Tag Archives: genealogybank

Changes in Access to the SSDI and Vital Records

I’ve been meaning to write this post for the past few weeks, and am sorry I did not do so earlier. There have been a number of changes in access to data of interest to genealogists in the United States going on, and in some cases this can seriously effect the ability of people to do research.

One major source of information for genealogists has been the Social Security Death Master File, usually referred to online as the Social Security Death Index (SSDI). The Death Master File is considered by law to be a public document, and lists all people who applied for a social security number (with an SS-5 form) and subsequently had their deaths reported to the Social Security Administration. Information on the SS-5 form can frequently be very useful to family researchers, as it usually lists the names of the parents of the applicant.

SSA increases delay in receiving names of parents

Last month, the Social Security Administration, without any announcement, extended the amount of time one must wait to get the names of parents on a social security application from 70 to 100 years from the applicant’s birth. In other words, if last month you could order an SS-5 form of someone born in 1941 and find out their parent’s names, now you will not be able to order that record until 2041. Put another way, you can only order records today for people born before 1911. In fact, the reality is worse, you can order the SS-5 and they will charge you for it, but they will just white-out the parent’s names which is probably the only good reason to order an SS-5 anyways.

Reduction in State records in the DMF

Another change also took effect last month, when it was announced that some state death records would no longer be incorporated into the Death Master File, and over 4 million existing records would be expunged from the existing file. The reason for this is a claim that state records have different privacy rules, and thus cannot be incorporated into the public Death Master File. This also means nearly a million records a year will no longer be added to the Death Master File going forward (over over 30% of records that would have been added). Why this wasn’t recognized for the past decades this file has been available is not mentioned. Additionally, it seems the Social Security Administration has also dropped last residence zip codes from the information they add to the Death Master File. When dealing with people with common names in large cities, zip codes are very useful in figuring out which record it the correct record.

Massachusetts tries to go against hundreds of years of open access rules

In my home state of Massachusetts, a bill (H.603) was introduced earlier this year in the state legislature to restrict access to birth records in the state. Massachusetts has always been an open access state when it comes to public records, so this would actually be the first time that access to vital records have been restricted in Massachusetts. Open access to vital records can be seen as an easy way for identity thieves to steal information, or as an easy way to prove the legitimacy of identities. This reckless attempt to restrict access to these records is not just a setback for genealogists, but will restrict access to those people looking to build a family medical history (needed for some inherited diseases) and also restrict the ability of military personnel to track down next-of-kin of soldiers, something the genealogical community has helped the military with for many years. It’s also a bit of political hackery, as it doesn’t actually address the issue of identity theft.

Good politics?

It’s not clear to me why this has become a political issue for some, but I guess seeming to protect people’s privacy (while not actually doing anything about it) is good politics. Politicians love to scare people and tell them that their identities will be stolen if the government doesn’t crack down on identity theft. Except, they don’t actually crack down on identity theft, such as addressing how its possible for someone to file for taxes with the social security number of a deceased person. You’d think the IRS would have access to the Death Master File, and could automatically check social security numbers against filings, but that would be too simple a solution (and would actually put the onus of checking for fraud with a government agency).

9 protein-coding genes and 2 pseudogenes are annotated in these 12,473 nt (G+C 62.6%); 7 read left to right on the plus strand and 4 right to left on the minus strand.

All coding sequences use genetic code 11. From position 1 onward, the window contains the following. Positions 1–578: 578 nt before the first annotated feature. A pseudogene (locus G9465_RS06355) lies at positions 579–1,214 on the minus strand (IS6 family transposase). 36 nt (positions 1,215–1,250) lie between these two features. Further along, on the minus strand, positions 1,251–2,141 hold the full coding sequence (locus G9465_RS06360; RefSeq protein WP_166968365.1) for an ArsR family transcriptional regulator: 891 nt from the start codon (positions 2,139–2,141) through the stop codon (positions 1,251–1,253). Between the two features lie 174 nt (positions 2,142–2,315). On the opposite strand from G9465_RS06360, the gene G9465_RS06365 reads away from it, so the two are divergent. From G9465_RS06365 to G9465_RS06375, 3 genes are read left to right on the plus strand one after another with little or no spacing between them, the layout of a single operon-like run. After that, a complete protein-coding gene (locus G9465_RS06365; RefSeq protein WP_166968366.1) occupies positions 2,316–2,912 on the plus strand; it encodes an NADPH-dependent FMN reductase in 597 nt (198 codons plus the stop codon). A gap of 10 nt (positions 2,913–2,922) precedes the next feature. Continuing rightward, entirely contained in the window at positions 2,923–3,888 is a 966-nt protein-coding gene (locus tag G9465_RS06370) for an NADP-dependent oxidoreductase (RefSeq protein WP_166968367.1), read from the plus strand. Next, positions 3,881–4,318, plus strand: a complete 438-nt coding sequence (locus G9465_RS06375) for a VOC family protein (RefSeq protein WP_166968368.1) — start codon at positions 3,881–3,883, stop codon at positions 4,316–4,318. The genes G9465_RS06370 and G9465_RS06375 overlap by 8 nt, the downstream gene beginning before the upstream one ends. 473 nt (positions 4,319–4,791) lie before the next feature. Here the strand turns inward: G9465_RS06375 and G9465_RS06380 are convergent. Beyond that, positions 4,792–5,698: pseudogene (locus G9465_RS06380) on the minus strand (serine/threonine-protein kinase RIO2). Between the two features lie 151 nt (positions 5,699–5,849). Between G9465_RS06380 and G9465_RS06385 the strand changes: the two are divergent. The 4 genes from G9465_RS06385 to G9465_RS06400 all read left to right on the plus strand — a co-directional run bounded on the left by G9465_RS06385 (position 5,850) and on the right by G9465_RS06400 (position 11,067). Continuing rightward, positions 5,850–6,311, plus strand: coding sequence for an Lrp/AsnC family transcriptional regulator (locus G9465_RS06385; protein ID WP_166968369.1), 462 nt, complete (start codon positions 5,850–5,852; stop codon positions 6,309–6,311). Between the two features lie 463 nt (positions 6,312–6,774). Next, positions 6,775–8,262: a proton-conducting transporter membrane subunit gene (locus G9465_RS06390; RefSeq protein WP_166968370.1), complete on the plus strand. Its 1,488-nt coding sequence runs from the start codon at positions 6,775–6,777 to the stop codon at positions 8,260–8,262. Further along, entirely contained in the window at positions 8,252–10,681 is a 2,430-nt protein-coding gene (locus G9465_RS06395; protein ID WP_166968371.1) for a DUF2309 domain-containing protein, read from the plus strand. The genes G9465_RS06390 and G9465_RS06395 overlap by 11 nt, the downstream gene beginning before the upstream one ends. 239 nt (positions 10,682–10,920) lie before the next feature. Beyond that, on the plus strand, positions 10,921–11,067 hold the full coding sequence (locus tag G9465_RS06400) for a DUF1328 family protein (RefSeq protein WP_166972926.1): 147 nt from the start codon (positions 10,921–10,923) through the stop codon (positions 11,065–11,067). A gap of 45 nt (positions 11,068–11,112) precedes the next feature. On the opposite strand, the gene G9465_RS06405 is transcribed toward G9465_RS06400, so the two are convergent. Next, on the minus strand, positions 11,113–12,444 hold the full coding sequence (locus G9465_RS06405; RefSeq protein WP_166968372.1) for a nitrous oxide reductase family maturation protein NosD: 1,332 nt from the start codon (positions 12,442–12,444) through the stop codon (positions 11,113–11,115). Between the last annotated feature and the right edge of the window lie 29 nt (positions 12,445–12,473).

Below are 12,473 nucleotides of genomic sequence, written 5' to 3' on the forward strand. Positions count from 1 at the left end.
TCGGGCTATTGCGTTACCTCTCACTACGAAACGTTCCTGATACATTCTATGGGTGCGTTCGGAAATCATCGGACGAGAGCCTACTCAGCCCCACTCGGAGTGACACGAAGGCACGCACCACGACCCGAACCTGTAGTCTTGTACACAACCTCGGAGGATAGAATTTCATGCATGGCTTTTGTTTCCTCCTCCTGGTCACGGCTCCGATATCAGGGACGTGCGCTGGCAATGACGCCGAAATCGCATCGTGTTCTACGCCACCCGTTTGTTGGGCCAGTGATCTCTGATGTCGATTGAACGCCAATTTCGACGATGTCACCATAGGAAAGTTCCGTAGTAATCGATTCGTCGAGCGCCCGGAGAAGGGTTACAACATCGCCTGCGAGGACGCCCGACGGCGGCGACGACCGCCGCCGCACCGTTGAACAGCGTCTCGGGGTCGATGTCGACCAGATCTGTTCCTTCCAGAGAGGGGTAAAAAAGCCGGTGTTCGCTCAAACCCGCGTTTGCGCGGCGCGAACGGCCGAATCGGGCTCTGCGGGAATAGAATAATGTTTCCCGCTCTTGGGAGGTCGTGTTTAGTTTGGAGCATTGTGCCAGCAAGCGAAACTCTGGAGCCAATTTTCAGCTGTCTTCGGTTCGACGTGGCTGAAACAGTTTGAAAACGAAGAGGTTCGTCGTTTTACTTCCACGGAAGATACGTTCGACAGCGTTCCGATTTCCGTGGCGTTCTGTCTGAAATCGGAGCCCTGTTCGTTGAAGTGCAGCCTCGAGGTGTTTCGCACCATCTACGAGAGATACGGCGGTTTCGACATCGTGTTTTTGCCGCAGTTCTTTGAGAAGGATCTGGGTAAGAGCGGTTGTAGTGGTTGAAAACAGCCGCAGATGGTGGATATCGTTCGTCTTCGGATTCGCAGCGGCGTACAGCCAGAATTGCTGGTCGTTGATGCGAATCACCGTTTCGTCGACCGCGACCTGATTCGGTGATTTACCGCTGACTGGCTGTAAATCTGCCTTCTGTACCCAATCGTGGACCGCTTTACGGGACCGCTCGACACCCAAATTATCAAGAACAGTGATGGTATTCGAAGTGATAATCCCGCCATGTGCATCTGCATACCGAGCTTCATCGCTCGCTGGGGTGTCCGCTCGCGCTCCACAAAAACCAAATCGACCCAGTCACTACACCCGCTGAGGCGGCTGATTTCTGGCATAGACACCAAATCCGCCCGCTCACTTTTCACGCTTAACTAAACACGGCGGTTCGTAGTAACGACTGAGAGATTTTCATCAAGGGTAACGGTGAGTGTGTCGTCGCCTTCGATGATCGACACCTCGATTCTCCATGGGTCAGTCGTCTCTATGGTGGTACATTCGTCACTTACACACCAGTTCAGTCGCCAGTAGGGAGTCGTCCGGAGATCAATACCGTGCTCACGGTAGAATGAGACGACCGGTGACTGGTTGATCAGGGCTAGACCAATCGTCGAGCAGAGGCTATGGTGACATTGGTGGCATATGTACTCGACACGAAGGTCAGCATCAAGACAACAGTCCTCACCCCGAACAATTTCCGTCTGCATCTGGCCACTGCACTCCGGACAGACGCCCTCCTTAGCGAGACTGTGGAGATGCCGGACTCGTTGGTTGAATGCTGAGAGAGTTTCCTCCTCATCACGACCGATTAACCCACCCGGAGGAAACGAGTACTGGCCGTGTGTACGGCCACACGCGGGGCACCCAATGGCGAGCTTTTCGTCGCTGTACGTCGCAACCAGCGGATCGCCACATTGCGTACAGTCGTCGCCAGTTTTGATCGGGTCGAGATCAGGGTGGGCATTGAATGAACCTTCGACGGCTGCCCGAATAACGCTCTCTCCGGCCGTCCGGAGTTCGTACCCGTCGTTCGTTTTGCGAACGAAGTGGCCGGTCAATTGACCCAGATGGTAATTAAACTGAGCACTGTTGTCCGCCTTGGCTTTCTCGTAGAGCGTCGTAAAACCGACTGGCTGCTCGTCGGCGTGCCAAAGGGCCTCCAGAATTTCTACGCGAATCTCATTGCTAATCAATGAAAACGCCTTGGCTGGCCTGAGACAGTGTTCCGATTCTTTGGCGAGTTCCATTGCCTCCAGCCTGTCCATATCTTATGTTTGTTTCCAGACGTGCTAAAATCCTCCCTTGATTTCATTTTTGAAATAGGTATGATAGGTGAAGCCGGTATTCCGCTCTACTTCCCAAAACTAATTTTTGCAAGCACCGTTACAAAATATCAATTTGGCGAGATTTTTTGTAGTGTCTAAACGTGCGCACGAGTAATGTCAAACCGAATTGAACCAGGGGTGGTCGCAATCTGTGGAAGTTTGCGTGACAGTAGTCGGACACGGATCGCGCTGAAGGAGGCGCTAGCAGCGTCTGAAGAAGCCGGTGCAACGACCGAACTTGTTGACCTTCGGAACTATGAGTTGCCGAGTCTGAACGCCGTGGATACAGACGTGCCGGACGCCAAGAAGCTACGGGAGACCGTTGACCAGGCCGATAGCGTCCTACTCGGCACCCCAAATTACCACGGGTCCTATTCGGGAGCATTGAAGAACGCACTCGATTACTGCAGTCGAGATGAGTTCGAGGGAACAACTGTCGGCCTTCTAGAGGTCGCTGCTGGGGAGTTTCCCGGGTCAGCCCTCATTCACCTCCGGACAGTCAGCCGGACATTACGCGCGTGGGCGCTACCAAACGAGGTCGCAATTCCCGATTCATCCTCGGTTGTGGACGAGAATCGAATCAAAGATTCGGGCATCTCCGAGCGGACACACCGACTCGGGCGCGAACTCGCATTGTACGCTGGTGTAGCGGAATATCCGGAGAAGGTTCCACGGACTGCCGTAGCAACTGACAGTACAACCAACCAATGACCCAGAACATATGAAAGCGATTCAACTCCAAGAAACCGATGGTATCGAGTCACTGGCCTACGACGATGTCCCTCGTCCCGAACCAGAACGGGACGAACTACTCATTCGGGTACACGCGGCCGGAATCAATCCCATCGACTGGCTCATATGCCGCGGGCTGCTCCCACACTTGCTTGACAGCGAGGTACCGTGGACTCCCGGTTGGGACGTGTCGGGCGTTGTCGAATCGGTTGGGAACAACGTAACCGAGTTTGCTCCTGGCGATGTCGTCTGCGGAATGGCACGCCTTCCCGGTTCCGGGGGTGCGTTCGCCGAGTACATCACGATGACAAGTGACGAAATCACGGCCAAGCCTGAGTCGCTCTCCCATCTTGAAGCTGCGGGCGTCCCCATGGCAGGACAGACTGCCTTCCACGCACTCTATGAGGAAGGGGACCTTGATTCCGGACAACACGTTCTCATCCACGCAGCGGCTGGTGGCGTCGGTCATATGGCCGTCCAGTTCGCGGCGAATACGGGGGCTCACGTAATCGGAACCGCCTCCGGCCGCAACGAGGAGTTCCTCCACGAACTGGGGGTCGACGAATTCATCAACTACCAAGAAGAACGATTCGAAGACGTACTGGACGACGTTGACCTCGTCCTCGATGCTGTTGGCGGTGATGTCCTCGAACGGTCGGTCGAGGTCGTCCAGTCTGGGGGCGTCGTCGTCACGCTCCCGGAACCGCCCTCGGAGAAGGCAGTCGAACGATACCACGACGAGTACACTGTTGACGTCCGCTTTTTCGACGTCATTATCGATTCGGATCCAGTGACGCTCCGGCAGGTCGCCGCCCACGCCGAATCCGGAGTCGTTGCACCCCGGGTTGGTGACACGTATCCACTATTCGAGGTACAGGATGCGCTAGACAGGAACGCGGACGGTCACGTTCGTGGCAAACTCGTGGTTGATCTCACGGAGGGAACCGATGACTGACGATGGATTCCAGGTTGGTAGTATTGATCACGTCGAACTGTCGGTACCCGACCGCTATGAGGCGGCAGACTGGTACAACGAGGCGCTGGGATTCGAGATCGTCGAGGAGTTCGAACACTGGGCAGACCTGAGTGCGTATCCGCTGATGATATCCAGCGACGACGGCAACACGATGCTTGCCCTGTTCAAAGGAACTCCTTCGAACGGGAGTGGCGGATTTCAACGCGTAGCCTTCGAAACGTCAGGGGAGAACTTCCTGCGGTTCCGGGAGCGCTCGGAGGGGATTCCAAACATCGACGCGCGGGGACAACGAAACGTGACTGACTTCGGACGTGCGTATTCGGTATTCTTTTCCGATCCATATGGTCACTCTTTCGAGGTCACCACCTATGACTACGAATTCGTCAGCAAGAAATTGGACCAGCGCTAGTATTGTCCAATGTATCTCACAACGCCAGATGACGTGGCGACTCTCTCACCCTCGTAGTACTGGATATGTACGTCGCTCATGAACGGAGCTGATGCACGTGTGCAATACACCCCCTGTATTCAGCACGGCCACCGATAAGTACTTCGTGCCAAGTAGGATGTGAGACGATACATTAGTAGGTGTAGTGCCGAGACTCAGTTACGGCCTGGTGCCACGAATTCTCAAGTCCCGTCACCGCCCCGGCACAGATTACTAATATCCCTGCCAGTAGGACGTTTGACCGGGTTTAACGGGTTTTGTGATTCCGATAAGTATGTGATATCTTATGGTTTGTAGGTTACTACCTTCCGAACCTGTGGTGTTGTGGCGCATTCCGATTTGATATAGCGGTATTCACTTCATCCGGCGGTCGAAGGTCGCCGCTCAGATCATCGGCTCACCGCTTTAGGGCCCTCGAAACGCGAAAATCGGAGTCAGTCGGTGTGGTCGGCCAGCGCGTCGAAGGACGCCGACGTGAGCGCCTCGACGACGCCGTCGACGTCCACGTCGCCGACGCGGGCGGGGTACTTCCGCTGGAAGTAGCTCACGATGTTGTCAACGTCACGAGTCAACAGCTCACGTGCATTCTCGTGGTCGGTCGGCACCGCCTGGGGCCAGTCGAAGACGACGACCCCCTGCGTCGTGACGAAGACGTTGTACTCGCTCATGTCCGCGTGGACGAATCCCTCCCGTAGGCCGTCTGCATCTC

The KIDS Act of 2011

In steps Representative Samuel Johnson (R-TX) and his Keeping IDs Safe Act of 2011. This bill, also knows as the KIDS Act, would make it illegal for the government to release the Death Master File at all. Does it address fraud at all? No. Does it prevent government employees from sharing information with identity thieves? No. How about legislating 10 year jail sentences for government employees who release personal information to anyone unauthorized to view it? Regardless, this bill and some of the press coverage of identify thefts that led up to it, has scared various genealogy companies into cutting back on access to the SSDI.

My sister’s story

It’s worth noting a story from when I was a child in Boston. As I recall, my teenage sister had gone to get her driver’s license and it was supposed to be mailed to her. Except it never arrived. Eventually she contacted the RMV and they sent her her license. What happened to the original one? Nobody knew. Well, someone knew. One day we get a call from a branch of our bank the next town over. This was when people still went to the bank to, you know, do bank stuff. A woman had arrived each day over the past several days and deposited checks into my sisters account adding up to a lot of money. Before those checks could clear, she arrived again at the teller she had been depositing those checks with, and asked to make a withdrawal. She had a driver’s license with her picture on it, but my sister’s name. The teller didn’t know my sister, but she thought the woman looks a bit older than my sister’s age as listed on the license. The teller asked the woman to wait a moment, and brought the license to the branch manager. The manager had previously worked in the branch my family went to, and actually knew my family, and knew this was not my sister. It was an interesting scam, of course. Depositing checks with the teller so the teller would associate her with depositing money into the account, then using a fake license to withdraw money from the account. If the branch manager hadn’t previously worked at the branch in our town back in those days when branch managers knew their customers, the woman might have gotten away with it. In the end, I don’t remember if that woman was arrested, or got away. I do remember being told they had tracked the scam back to the RMV where multiple licenses had been forged with incorrect photos. I don’t know how much the RMV worker was paid to forge my sister’s license, nor what the thought process was that led them to risk doing that, but presumably if there had been harsh laws against this, they would not have done it.